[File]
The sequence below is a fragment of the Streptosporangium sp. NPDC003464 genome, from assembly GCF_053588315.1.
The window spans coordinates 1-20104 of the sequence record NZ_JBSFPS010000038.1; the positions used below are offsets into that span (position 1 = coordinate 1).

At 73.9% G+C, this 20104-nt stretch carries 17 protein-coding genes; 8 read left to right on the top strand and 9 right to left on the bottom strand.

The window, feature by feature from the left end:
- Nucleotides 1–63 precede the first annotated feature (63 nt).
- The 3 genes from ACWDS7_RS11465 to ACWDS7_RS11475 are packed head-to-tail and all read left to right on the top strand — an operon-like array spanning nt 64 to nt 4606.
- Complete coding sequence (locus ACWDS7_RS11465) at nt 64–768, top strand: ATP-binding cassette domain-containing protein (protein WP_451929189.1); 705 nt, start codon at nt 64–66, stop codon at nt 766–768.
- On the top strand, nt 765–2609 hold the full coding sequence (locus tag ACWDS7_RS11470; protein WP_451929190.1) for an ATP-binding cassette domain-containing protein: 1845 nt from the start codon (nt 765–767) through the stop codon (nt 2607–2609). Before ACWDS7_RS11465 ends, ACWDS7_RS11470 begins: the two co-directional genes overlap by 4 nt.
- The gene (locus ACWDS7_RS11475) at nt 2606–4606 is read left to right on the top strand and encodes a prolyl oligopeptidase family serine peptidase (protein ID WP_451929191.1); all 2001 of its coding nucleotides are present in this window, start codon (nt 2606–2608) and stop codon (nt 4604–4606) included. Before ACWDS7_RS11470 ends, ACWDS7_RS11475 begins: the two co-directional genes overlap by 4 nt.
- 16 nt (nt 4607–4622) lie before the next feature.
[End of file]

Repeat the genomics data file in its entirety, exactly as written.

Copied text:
The sequence below is a fragment of the Streptosporangium sp. NPDC003464 genome, from assembly GCF_053588315.1.
The window spans coordinates 1-20104 of the sequence record NZ_JBSFPS010000038.1; the positions used below are offsets into that span (position 1 = coordinate 1).

At 73.9% G+C, this 20104-nt stretch carries 17 protein-coding genes; 8 read left to right on the top strand and 9 right to left on the bottom strand.

The window, feature by feature from the left end:
- Nucleotides 1–63 precede the first annotated feature (63 nt).
- The 3 genes from ACWDS7_RS11465 to ACWDS7_RS11475 are packed head-to-tail and all read left to right on the top strand — an operon-like array spanning nt 64 to nt 4606.
- Complete coding sequence (locus ACWDS7_RS11465) at nt 64–768, top strand: ATP-binding cassette domain-containing protein (protein WP_451929189.1); 705 nt, start codon at nt 64–66, stop codon at nt 766–768.
- On the top strand, nt 765–2609 hold the full coding sequence (locus tag ACWDS7_RS11470; protein WP_451929190.1) for an ATP-binding cassette domain-containing protein: 1845 nt from the start codon (nt 765–767) through the stop codon (nt 2607–2609). Before ACWDS7_RS11465 ends, ACWDS7_RS11470 begins: the two co-directional genes overlap by 4 nt.
- The gene (locus ACWDS7_RS11475) at nt 2606–4606 is read left to right on the top strand and encodes a prolyl oligopeptidase family serine peptidase (protein ID WP_451929191.1); all 2001 of its coding nucleotides are present in this window, start codon (nt 2606–2608) and stop codon (nt 4604–4606) included. Before ACWDS7_RS11470 ends, ACWDS7_RS11475 begins: the two co-directional genes overlap by 4 nt.
- 16 nt (nt 4607–4622) lie before the next feature.